Preterm Premature Rupture of Membranes (PPROM): Bed Rest Versus Activity Trial (BRAT)
|ClinicalTrials.gov Identifier: NCT01544387|
Recruitment Status : Completed
First Posted : March 5, 2012
Last Update Posted : February 28, 2014
|Condition or disease||Intervention/treatment||Phase|
|Pregnancy Pre-term Premature Rupture of Membranes||Other: Bed Rest Other: Activity||Not Applicable|
Bed rest at home or in the hospital has been widely advised for many complications of pregnancy, including preterm premature rupture of membranes (PPROM) - a problem in which the water breaks prematurely and is not accompanied by labor. For most patients, bed rest represents a significant change in lifestyle, including having to stop work, and/or not being able to do household duties or take care of their children. In pregnancies, complicated by PPROM, patients are usually hospitalized and placed on bed rest throughout the stay.
Despite its widespread use, there are no good published studies evaluating the effect of bed rest on common complications of pregnancy. There are, on the other hand, several other studies that indicate that bed rest may actually be harmful. Bed rest has been shown to increase a patient's risk for developing blood clots in their legs or in their lungs. Bed rest may also have myriad other deleterious effects such as muscle and bone atrophy. Furthermore, bed rest has been shown to be emotionally distressing both to the patient and her family.
Once the amniotic membranes are broken, amniotic fluid will generally continue to leak for the remainder of the pregnancy, and a fetus in otherwise good health will continue to make more amniotic fluid by urination. In patients hospitalized with PPROM, an objective assessment that can be obtained is an ultrasound amniotic fluid index (AFI), which measures how much amniotic fluid remains despite the water having broken. It is thought that a greater amount of amniotic fluid may be indicative of a longer duration/continuation of pregnancy and fewer adverse interim effects such as cord compression. Remaining on bed rest was thought to perhaps affect the AFI in a positive way. It is unclear whether retaining the ability to ambulate would affect the AFI, because amniotic fluid continues to leak even while on bed rest; the benefits of ambulation may be well worthwhile. Twice weekly ultrasound amniotic fluid measurement will be checked to assess the effects of ambulation verses bed rest in pregnancies complicated by PPROM, and secondarily look at the overall outcome of the pregnancy.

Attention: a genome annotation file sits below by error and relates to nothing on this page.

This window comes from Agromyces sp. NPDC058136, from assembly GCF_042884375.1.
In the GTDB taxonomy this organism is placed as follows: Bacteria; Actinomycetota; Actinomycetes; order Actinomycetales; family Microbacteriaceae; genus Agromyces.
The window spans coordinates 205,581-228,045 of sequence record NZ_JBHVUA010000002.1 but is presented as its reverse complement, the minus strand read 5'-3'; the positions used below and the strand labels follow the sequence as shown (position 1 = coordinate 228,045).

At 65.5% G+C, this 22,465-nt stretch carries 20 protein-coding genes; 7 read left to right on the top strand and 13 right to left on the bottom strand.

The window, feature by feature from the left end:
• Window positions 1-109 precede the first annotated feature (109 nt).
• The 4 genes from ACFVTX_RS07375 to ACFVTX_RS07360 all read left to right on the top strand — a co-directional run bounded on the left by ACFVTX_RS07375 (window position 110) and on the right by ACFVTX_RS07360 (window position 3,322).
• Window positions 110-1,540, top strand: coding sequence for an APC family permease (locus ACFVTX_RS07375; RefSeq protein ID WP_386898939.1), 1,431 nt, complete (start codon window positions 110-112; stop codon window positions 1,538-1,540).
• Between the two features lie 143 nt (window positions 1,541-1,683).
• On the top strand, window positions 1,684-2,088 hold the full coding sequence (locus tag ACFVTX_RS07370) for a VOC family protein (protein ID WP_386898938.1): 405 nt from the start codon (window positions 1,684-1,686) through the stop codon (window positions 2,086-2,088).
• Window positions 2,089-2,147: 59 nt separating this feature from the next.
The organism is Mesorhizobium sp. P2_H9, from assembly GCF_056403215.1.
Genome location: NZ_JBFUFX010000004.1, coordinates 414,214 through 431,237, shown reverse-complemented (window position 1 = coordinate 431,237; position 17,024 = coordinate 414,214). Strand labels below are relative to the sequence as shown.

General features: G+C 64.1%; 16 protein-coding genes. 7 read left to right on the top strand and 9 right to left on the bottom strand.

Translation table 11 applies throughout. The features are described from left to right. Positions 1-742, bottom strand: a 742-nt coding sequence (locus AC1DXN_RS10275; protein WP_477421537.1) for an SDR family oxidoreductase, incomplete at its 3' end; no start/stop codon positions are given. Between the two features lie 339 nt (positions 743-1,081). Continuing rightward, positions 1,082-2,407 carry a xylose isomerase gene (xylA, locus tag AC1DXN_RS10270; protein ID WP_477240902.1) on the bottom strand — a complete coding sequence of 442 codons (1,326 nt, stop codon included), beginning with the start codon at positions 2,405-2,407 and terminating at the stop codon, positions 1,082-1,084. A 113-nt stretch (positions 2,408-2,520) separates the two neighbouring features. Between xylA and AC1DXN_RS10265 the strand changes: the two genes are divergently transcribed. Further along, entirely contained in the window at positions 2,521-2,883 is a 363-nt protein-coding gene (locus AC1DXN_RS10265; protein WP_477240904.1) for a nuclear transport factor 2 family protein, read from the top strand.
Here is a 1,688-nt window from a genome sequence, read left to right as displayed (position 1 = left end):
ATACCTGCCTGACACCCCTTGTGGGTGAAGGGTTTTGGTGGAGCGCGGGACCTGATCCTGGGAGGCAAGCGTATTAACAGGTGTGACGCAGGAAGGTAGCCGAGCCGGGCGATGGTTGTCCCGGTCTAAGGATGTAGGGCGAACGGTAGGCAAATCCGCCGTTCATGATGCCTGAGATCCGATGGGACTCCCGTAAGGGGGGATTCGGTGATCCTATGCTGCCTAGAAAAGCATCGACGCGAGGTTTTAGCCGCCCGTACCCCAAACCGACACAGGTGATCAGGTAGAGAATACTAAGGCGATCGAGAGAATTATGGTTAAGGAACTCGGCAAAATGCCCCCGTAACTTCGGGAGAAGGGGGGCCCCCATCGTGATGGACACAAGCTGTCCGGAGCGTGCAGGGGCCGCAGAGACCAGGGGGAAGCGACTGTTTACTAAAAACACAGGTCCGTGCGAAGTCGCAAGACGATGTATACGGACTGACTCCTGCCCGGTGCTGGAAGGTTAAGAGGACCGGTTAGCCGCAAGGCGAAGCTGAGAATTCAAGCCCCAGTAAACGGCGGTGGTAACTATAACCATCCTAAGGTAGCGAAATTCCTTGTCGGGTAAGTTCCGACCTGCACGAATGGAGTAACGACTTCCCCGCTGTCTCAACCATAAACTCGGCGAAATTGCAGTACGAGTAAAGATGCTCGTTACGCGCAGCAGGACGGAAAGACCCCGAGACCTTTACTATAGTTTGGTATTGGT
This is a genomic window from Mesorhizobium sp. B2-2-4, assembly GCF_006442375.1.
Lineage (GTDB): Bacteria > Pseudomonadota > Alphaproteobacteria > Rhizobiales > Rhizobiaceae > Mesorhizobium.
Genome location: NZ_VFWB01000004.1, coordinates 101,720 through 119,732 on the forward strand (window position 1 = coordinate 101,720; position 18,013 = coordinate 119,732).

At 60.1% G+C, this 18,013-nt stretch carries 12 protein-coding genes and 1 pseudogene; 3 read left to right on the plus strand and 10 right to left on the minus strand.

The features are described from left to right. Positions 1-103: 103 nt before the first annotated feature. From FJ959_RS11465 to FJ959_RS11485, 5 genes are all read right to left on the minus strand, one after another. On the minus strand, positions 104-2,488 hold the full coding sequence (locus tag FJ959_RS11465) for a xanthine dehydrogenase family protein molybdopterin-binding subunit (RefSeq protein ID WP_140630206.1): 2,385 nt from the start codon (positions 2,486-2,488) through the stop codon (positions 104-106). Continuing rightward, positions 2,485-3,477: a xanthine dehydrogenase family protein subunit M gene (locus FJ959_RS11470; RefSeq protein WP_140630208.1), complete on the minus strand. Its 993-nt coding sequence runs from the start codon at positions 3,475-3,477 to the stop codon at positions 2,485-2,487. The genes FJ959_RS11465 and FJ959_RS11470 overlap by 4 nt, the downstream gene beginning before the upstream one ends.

The objective of this study is to determine, through a randomized clinical trial, whether bed rest is helpful for the management of pregnancies complicated by preterm premature rupture of membranes.
|Study Type :||Interventional (Clinical Trial)|
|Actual Enrollment :||36 participants|
|Intervention Model:||Parallel Assignment|
|Masking:||None (Open Label)|
|Primary Purpose:||Supportive Care|
|Official Title:||PPROM: Bed Rest Versus Activity Trial (BRAT)|
|Study Start Date :||July 2010|
|Actual Primary Completion Date :||January 2013|
|Actual Study Completion Date :||January 2013|
Subjects will have limited activity. Bed Rest
Other: Bed Rest
- AFI [ Time Frame: From admission to delivery, average 6-7 days ]primary outcome is the amniotic fluid index (AFI) - a 4 quadrant measurement of the amniotic fluid surrounding the fetus.
To learn more about this study, you or your doctor may contact the study research staff using the contact information provided by the sponsor.
Please refer to this study by its ClinicalTrials.gov identifier (NCT number): NCT01544387
|United States, New York|
|Elmhurst Hospital Center|
|Elmhurst, New York, United States, 11373|
|Icahn School of Medicine at Mount Sinai|
|New York, New York, United States, 10029|
|Principal Investigator:||Joanne Stone, MD||Icahn School of Medicine at Mount Sinai|